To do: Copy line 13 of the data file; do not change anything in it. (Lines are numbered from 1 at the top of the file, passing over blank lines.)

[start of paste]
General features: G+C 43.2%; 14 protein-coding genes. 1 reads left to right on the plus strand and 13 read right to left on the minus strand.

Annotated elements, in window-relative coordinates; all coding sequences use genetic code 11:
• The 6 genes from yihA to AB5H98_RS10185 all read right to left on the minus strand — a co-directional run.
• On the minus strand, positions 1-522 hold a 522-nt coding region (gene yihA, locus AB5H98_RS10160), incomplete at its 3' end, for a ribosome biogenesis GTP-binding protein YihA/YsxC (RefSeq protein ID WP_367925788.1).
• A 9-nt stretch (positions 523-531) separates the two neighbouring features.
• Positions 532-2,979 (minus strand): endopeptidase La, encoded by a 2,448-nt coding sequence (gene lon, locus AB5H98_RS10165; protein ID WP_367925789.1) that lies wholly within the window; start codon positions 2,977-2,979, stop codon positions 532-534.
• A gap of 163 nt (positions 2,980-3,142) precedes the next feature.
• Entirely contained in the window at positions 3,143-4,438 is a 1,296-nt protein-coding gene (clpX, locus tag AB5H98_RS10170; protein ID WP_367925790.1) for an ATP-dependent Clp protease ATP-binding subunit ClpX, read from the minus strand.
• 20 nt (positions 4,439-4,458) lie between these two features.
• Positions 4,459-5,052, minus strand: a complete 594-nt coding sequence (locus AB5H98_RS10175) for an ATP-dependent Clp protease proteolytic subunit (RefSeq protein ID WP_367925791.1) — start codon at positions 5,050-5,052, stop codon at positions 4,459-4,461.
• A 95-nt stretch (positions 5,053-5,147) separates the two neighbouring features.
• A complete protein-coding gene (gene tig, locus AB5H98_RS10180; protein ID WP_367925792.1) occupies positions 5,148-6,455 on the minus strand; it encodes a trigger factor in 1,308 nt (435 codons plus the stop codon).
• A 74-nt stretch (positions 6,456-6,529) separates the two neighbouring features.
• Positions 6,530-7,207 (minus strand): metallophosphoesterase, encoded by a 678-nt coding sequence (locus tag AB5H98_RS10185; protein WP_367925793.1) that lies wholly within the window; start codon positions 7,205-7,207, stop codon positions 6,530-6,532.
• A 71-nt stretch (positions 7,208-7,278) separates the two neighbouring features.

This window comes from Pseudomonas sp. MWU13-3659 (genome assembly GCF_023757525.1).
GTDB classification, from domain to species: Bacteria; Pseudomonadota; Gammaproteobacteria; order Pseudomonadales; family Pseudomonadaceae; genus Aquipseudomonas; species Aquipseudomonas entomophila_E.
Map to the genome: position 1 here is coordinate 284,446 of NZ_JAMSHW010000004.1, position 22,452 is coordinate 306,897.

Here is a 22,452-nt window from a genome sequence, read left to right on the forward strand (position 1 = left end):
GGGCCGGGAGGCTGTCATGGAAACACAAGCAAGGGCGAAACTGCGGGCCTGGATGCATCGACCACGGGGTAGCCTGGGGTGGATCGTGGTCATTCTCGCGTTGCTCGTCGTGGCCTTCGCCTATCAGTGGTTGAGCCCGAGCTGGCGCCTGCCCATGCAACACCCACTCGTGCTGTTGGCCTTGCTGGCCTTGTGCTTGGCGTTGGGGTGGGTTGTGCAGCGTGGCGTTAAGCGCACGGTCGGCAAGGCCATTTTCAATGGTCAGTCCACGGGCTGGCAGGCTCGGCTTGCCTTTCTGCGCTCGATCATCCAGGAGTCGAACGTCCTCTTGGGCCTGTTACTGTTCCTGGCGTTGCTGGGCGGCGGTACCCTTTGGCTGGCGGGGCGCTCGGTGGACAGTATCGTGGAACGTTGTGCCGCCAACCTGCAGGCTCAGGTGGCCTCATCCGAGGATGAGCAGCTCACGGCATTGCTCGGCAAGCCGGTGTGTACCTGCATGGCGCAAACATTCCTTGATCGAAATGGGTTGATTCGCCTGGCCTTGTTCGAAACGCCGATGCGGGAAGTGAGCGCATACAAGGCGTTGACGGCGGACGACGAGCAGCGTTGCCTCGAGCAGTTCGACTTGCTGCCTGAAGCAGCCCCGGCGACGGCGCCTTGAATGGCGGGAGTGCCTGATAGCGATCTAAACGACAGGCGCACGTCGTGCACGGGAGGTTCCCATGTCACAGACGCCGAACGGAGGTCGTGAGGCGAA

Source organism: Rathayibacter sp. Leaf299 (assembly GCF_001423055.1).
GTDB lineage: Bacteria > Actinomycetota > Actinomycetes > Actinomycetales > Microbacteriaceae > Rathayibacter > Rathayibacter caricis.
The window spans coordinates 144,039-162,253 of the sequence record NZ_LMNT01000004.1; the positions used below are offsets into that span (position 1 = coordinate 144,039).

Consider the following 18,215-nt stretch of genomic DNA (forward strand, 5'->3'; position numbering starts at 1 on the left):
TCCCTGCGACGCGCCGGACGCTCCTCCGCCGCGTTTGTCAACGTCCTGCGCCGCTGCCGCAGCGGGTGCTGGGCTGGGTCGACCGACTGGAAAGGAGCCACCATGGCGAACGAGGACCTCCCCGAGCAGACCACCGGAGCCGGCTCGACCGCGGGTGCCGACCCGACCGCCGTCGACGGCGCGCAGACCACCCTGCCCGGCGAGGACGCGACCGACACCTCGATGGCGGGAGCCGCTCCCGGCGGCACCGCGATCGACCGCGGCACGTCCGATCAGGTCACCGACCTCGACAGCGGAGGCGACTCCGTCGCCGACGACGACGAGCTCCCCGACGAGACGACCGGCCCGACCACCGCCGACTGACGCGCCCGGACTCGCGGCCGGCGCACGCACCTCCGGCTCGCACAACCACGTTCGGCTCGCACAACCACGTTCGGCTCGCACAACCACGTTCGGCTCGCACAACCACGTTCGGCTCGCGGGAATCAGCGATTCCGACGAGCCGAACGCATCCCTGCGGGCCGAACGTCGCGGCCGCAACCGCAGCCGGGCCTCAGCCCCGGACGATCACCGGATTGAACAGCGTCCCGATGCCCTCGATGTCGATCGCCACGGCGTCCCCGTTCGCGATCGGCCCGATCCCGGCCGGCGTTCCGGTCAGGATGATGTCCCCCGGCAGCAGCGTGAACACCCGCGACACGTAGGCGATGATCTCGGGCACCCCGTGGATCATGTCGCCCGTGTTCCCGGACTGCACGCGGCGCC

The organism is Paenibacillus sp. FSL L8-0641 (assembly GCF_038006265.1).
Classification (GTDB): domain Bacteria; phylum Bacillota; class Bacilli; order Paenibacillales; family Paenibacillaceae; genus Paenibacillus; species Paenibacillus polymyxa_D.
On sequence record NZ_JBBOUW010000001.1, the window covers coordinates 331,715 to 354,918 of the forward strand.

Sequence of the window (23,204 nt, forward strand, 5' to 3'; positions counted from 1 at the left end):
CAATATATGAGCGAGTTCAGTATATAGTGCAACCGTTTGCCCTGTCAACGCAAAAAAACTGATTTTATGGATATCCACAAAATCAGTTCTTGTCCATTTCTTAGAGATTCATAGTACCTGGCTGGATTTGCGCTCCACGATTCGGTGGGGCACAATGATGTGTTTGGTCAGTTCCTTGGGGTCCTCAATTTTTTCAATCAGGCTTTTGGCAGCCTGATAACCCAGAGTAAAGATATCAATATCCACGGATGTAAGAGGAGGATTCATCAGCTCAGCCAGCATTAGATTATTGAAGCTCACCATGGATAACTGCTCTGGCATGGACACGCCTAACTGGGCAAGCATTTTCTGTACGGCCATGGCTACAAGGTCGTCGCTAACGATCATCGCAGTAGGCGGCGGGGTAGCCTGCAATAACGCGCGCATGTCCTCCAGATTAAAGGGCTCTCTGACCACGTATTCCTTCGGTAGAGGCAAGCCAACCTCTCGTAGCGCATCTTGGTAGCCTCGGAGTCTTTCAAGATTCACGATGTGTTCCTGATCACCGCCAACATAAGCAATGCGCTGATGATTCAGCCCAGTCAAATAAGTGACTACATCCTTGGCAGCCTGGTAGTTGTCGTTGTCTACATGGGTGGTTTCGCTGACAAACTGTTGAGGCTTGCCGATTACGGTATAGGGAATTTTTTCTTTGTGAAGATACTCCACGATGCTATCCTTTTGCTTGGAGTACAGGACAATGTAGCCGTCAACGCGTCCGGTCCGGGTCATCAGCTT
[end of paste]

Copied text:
• A 74-nt stretch (positions 6,456-6,529) separates the two neighbouring features.